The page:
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Infections a risk factor for PAS in women with pre-eclampsia

25 Jul 2017

The risk of pregnancy-associated stroke (PAS) among women with pre-eclampsia appears to increase with the presence of infections, chronic hypertension, coagulopathies and underlying prothrombotic conditions, a study has shown.

Using billing data from the 2003 to 2012 New York State Department of Health inpatient database, researchers identified 88,857 women aged 12 to 55 years who had pre-eclampsia. The women were assessed for predefined PAS risk factors including pregnancy complications, infection present on admission, vascular risk factors, prothrombotic states and coagulopathies.

Of the women with pre-eclampsia, 197 had PAS, yielding a cumulative PAS incidence of 222 per 100,000 person-years during the study period.

In multivariable conditional logistic regression models, pre-eclamptic women with PAS were more likely to have severe pre-eclampsia or eclampsia (odds ratio [OR], 7.2; 95 percent CI, 4.6 to 11.3), infections presented on admission (OR, 3.0; 1.6 to 5.8), prothrombotic states (OR, 3.5; 1.3 to 9.2), coagulopathies (OR, 3.1; 1.3 to 7.1) or chronic hypertension (OR, 3.2; 1.8 to 5.5) compared with pre-eclamptic women without PAS.

The results were confirmed in a subgroup analysis matched and stratified by severity of pre-eclampsia.

A multisystem hypertensive disorder unique to pregnancy, pre-eclampsia is characterized by widespread endothelial dysfunction and immune dysregulation. Pre-eclampsia comorbidity occurs in approximately 36 percent of women with PAS, with the pregnancy disorder increasing stroke risk during the puerperium by up to sixfold. Among women with PAS, those with pre-eclampsia are at higher risk of complications and death. [Curr Opin Obstet Gynecol 2013;25:425–432; Am J Obstet Gynecol 2002;186:198–203; Obstet Gynecol 2015;125:124–131; Eur J Obstet Gynecol Reprod Biol 2013;171:266–270]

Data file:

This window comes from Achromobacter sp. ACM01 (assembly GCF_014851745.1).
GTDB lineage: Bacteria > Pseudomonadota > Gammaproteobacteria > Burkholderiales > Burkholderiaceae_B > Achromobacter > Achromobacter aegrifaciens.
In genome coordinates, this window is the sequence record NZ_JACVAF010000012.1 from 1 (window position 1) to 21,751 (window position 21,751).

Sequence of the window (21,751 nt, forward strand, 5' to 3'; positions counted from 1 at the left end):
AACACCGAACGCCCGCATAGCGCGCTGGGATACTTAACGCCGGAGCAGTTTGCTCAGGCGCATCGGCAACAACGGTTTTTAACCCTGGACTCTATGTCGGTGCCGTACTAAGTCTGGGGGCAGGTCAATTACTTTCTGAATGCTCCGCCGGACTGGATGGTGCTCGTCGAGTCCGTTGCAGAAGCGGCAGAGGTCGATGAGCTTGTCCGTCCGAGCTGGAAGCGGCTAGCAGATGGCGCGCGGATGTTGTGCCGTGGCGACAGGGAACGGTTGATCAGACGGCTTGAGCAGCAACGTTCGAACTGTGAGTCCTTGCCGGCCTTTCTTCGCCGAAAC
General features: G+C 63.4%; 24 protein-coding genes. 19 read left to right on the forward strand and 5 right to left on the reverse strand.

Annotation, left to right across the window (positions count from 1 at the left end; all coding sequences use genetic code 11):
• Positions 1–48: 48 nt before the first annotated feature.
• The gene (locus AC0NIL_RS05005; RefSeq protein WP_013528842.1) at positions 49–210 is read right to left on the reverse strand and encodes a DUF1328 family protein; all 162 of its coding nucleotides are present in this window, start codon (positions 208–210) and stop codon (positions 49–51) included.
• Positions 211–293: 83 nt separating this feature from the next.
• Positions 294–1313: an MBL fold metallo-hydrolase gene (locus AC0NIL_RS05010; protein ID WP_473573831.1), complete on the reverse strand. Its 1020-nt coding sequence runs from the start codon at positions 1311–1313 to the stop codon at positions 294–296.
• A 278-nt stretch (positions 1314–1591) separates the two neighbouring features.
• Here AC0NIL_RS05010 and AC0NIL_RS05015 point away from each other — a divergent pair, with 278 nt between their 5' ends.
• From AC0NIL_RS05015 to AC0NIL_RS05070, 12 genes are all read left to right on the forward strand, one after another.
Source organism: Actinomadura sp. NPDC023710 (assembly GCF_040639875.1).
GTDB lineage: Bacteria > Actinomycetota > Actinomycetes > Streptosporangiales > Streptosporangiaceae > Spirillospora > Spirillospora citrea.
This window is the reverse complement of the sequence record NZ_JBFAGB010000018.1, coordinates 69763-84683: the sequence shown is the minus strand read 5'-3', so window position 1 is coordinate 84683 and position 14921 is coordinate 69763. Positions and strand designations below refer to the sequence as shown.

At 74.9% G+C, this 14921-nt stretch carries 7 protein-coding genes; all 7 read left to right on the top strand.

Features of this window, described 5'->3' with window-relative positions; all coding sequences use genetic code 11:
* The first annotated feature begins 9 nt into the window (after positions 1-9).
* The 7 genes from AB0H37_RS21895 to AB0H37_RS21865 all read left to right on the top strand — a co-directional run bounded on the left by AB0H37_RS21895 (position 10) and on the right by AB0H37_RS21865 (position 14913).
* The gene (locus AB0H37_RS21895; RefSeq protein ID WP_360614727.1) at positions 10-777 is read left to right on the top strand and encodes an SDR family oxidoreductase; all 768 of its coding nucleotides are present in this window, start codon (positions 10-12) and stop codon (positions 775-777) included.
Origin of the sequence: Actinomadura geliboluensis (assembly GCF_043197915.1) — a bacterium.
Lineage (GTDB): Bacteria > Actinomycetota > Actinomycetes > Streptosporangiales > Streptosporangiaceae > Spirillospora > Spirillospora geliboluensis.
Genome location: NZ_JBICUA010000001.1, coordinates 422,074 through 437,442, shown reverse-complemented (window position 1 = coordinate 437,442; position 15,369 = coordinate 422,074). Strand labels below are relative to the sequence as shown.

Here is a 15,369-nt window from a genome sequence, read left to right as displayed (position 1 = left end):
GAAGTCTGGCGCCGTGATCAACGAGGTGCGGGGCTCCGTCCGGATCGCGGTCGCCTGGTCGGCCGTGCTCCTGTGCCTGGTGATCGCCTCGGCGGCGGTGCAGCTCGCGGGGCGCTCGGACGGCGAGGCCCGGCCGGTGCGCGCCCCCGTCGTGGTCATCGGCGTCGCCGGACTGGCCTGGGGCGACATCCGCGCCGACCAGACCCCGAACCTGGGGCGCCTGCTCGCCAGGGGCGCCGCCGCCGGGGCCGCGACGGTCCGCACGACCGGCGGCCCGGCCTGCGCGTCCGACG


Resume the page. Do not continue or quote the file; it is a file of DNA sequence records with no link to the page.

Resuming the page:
Findings of the present study suggest that infections may be an important treatable risk factor in the population of women with PAS and pre-eclampsia, and that screening for coagulopathies and prothrombotic conditions may be warranted in those with pre-eclampsia, researchers said.

Prospective studies are needed to confirm the present data and develop interventions aimed at preventing strokes in this population, they added.

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Most Read Articles
07 Aug 2016
Pravastatin supplementation is associated with improved pregnancy outcomes among women with refractory obstetric antiphospholipid syndrome (APS) who developed preeclampsia (PE) or intrauterine growth restriction (IUGR) during standard antithrombotic therapy, according to a study.
Roshini Claire Anthony, 07 Sep 2016

Estrogen receptor α (ESR1) mutations Y537S and D538G are associated with reduced overall survival (OS) in patients with human epidermal growth factor receptor 2 (HER2)-negative metastatic breast cancer, according to findings of a secondary analysis of the BOLERO-2* clinical trial.

Christina Leung, Robert Chin, 19 Sep 2017
This review article outlines the prevalence of nausea and vomiting of pregnancy (NVP) and hyperemesis gravidarum (HG), definition of NVP and HG, aetiology, risk factors, complications of HG, recommended investigations, primary care management, hospital and ambulatory daycare, therapeutic management of HG supported by good clinical evidence, discharge planning, and importance of the multidisciplinary team to provide high quality care in patients with NVP and HG.